Even though she’s a popular personal finance podcaster, educator and motivator, Tiffany Aliche always slips up a little on her New Year’s resolutions – just like the rest of us.
The Budgetnista, as she is known, was going to start this year fresh and eat right with vegetables, fruit and lots of water. “But I had pizza and ribs last night,” she admits.
As a personal finance guru with a new book, “Made Whole,” and a big following for the podcast she co-hosts, Brown Ambition, she’s doing a little better with her money goals. But still, those take time, and she’s already behind on a few things, like estate planning.
And the other day, she had an overdraft in her bank account. “I paid a bill from the wrong account,” Aliche says.
Forgiving herself is the first step to dealing with the problem, and then telling others about it is the next, so they know that she’s there to help them deal with their problems — not to judge.
“I know life is hard enough, and you’re already judging yourself hard enough. I’m here to just create the resources. So when you’re ready, you can use them to make decisions about the life you want to live,” she tells MarketWatch.
When it comes to keeping yourself on track with your money goals – whether they come at the beginning of a new year or anytime – Aliche has developed a few motivational tricks inspired by her days as a preschool teacher that she can now use with unruly adults who just can’t get a handle on their money.
Give yourself some space
The first rule is that things take time, and retirement is a particularly long goal, so give yourself some space. Aliche started teaching at 22, a little more than 20 years ago, and had to learn patience for the different learning paces of her students. Some lagged behind in reading, some would never move from the blocks to try new things. “I met them on the carpet where they were, so if you only wanted to play with blocks, I taught you colors and numbers with the blocks,” she says.
Aliche got laid off from her teaching job in 2009 and ended up in debt on her sister’s couch. She rebounded by starting her own financial education company. At this point in her life she’s running a multimillion-dollar enterprise, and at age 44, she’s probably her own best student.
“We all should understand that we won’t be perfect overnight,” she says. “You might think if you get this book it changes everything – or you get a gym membership or eat a salad. But life accumulates in bits and pieces.”
While “Made Whole” outlines a 10-step program to getting to a fully-functional financial life, this part of her philosophy is more like a 70-30 portfolio. “Even if you make some bad choices – like 70% good and 30% bad – you will see remarkable change by the end,” Aliche says.
Share your shame
The important part of the bad choices is to confess them to somebody you trust and deal with them directly.
“You can’t outrun your shame,” Aliche says. “The mess you made does not make you a bad person. It does not mean you’re out there antagonizing puppies. You made some bad choices, but new choices can be made.”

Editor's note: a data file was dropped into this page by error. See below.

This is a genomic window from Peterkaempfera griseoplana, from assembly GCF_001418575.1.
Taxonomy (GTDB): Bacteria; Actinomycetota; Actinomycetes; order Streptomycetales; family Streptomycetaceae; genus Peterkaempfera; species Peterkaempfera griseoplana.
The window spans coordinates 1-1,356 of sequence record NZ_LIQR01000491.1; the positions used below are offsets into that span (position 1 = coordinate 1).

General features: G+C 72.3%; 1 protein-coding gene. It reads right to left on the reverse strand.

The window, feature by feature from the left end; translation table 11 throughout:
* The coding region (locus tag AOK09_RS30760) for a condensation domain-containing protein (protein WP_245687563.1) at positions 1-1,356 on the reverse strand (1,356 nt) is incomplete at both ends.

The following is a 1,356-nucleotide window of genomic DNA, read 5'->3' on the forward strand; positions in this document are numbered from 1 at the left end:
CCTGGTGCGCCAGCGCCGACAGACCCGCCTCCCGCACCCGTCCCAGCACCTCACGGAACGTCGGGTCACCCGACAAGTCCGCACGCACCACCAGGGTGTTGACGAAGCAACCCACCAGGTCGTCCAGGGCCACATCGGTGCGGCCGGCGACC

Aliche says talking about your bad choices is like a muscle you can train, and she can lift about a thousand pounds by now. She details her story regularly on her blog and her podcast, and her first book, the bestseller “Get Good With Money,” dove deep into her story of debt (which also led to taking part in a Netflix documentary in 2022 called “Get Smart with Money“). “Now I’m the help queen,” she says. “I can see trouble coming from two miles away and ask for help before it even comes.”
She also listens. One of her followers messaged the other day to say she read in Aliche’s book that if you didn’t have anyone to share your shame with, Aliche would be there. “So then she laid out the thing that she was ashamed about financially, and I said, ‘Well, first, can I just say I’m really proud of you.’” And they went on from there to work out some possible solutions.
Pick a team
Once you’ve given yourself space and shared your shame, then Aliche’s advice is to get a whole team on your side. Financial management “is not meant to be done alone,” she says.
You might need an accountant, a financial planner, an estate lawyer, an insurance broker or other professionals. What’s most important is that you have an accountability partner. This person might be the same as the person you tell your deepest darkest money secrets to, or it might be another person in your life who is good at keeping you on track. “They do not have to have a financial background at all. That’s not what they’re there for,” says Aliche. “They’re there to be kind. They’re there to be encouraging. They’re there to be consistent.”
For instance, if you are trying to save money and suggest going to dinner with your best friend, who is also your accountability partner, they might suggest staying in and watching a movie so you don’t overspend.
Aliche’s current accountability partner is a friend who also runs a business, and she can discuss more detailed strategies with him because he is also struggling with the same issues.
“If you’re fortunate enough, you can kind of build a tribe and have different people for different things,” says Aliche. And if that fails, well, you always have Miss Tiffany, as her students once called her. Just know that you’re going to get a little tough love along with the support, which is, of course, just what we all need.
“What I’ve learned is that I’m actually not here to change you,” Aliche says. “My job as a teacher is to provide the tools and resources. You need to change yourself.”